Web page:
The cell may be arranged in multiple configurations. In some embodiments the cell will have two or more anodes. In some embodiments, the cell will have two or more cathodes. In some embodiments the electrodes will be separated by selectively permeable membranes, including cation, anion, proton diffusion and oxygen diffusion membranes.
 In some embodiments, an anode is populated with electrogenic microbes. In some embodiments the microbial community present on the anode oxidizes organic compounds.
 In some embodiments at least one of the cathodes is exposed to a gas chamber. In certain embodiments, the anodic chamber and the cathodic gas chamber are separated by the cathode and a hydrophobic barrier is located on either the aqueous or the gas side of the cathode. In certain embodiments, different gases may be brought into the gas chamber in order to facilitate different kinds of cathodic reactions. For example, in some embodiments, oxygen or air may be added to the cathodic gas chamber. In other instances, nitrogen or hydrogen may be added to the gas chamber. In certain embodiments when oxygen is present the cell will generate electricity due to the voltage difference between the oxidation reactions at the anode and the reduction of oxygen to water at the cathode. In certain embodiments, a voltage might be applied between the anode and cathode in order to speed up oxidation rates and to generate different products at the cathode. In certain embodiments, a voltage may be applied such that the cathode potential is more negative than the anode potential. In certain embodiments, if the cathode gas chamber is filled with anaerobic gas, and a voltage is applied between the anode and cathode, hydrogen will be generated at the cathode.
 In some embodiments, at least one cathode is located in an aqueous chamber. In certain embodiments a cathode is populated by electrogenic microbes. In certain embodiments voltage may be applied to the cathode located in an aqueous chamber, facilitating the growth of electromethanogenic organisms which can reduce carbon dioxide in the anode chamber to methane.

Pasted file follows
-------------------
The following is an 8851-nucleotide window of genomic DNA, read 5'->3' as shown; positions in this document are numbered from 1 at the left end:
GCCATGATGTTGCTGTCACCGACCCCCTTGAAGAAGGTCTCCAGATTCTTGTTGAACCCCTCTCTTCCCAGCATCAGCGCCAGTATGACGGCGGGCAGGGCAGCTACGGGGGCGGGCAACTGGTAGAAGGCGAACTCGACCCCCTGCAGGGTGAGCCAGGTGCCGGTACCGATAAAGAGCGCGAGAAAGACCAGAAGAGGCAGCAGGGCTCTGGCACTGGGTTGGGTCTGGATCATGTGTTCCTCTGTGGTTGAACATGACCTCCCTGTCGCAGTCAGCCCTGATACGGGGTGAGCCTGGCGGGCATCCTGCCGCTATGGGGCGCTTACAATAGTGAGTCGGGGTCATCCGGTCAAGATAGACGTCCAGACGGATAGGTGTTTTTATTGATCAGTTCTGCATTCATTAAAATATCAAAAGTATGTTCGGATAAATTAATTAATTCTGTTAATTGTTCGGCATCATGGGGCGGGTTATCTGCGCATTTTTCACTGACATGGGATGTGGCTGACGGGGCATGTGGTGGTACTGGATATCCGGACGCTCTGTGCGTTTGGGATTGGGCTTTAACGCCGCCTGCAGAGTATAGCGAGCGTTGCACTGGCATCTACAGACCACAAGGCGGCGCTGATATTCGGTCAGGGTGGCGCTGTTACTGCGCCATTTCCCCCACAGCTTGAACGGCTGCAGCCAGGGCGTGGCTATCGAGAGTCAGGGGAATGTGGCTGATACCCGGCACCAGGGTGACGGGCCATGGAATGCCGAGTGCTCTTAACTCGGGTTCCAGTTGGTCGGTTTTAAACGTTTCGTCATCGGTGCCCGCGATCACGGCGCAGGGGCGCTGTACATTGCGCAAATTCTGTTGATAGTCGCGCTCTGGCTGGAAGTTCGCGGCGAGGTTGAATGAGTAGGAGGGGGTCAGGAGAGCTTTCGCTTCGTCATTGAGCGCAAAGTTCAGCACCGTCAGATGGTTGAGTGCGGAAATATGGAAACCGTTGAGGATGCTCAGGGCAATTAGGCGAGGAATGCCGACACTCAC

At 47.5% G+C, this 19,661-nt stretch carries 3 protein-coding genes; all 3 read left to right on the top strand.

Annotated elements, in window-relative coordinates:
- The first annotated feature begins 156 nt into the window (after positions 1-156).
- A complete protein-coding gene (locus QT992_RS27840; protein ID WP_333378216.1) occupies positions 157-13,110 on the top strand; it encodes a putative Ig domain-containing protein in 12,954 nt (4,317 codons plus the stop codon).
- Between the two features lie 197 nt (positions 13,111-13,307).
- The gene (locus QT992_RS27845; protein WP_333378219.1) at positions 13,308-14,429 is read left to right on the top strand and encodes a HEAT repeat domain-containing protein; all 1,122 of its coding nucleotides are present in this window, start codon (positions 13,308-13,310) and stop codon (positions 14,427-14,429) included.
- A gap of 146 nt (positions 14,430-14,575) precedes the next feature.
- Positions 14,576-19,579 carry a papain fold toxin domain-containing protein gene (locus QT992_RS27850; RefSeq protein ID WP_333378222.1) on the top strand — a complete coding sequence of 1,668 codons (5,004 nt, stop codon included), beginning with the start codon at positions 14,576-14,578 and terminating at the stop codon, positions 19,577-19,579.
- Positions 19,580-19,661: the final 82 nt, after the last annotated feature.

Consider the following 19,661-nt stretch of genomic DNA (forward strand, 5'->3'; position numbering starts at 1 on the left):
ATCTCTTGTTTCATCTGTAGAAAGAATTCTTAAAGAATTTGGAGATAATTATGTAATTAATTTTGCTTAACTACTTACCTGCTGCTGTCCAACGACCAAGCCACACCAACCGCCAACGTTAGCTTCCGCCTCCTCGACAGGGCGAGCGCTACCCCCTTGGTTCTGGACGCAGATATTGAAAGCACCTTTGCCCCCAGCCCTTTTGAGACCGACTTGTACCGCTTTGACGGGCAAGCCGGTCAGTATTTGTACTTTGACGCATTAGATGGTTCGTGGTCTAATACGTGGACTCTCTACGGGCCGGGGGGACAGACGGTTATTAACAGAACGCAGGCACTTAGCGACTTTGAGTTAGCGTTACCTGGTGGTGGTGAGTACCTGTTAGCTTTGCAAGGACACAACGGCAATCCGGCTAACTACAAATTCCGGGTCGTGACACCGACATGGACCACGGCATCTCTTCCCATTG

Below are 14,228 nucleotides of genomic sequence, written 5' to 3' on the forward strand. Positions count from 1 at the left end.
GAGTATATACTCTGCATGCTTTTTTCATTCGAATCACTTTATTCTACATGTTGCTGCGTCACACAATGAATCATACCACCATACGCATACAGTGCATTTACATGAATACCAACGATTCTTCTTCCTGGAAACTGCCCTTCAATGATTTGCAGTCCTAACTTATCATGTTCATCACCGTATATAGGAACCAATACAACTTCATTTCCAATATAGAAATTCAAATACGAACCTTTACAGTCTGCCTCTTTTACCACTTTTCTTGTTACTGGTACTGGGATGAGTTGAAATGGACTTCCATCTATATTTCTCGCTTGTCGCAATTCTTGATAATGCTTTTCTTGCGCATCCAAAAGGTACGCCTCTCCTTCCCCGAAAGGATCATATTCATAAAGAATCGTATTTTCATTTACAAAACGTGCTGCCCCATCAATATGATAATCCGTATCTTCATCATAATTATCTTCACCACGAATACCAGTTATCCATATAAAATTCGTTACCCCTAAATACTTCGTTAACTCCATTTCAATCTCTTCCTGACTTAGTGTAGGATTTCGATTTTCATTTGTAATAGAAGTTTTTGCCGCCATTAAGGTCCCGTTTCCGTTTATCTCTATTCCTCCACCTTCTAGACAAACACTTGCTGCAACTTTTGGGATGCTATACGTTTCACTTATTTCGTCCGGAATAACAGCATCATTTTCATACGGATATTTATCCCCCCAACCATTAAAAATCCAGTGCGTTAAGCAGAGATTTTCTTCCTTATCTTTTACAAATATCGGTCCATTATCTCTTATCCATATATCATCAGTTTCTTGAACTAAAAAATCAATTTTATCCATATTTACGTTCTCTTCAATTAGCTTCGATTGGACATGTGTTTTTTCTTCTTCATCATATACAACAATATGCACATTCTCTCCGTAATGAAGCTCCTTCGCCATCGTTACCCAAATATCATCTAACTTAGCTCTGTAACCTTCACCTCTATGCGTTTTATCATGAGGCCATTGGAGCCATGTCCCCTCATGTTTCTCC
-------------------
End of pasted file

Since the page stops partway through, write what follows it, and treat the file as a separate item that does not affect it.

In the preferred embodiment, the cell will have three electrodes (FIGS. 2 and 3). In the proposed embodiment, there will be one anode and two cathodes. The anode will oxidize BOD. One cathode will be located in an aqueous chamber (FIG. 2). Voltage may be applied between the biological anode and aqueous biological cathode to generate methane. The second cathode will be exposed to a gas cathode (FIG. 2). The second cathode can function aerobically or anaerobically. When oxygen is present, the second cathode will catalyze the reduction of oxygen, leading to the product of water and electricity. When oxygen is removed and voltage applied between the anode and cathode (typically 0.8 Volts), the second cathode will generate hydrogen.
 When the cell consists of three electrodes, the cell is capable of generating three products: Methane, Electricity, and Hydrogen. These different products can be generated concurrently or in series, depending on the control system. BOD is oxidized at the biological anode. One of the BES cathodes can be placed in the anodic chamber, becoming a bio-cathode. The other cathode can be separated from an anode chamber by a selective membrane. BOD is oxidized at the anode and electrons conducted to the electrodes by exo-electrogenic bacteria. At the cathodes, various reactions can complete the circuit. There are three operational modes depending on different cathodic reactions. If operated like a traditional fuel cell, a chemical air-cathode will reduce (i.e., consume) oxygen and hydrogen ions to generate water and generate electricity (see Reaction 1, FIG. 1). If the chemical cathode is anaerobic (e.g., nitrogen sparging or hydrogen sparging), and a small voltage is applied to the cell, hydrogen can be produced at the on the gas-side of the chemical cathode with the additional benefit of increased BOD oxidation at the anode relative to the increased current generated by the applied voltages (see Reaction 2, FIG. 1). The aqueous biological cathode can also be supplied with a voltage across the circuit, thereby reducing CO2 to methane and water (see Reaction 3, FIG. 1).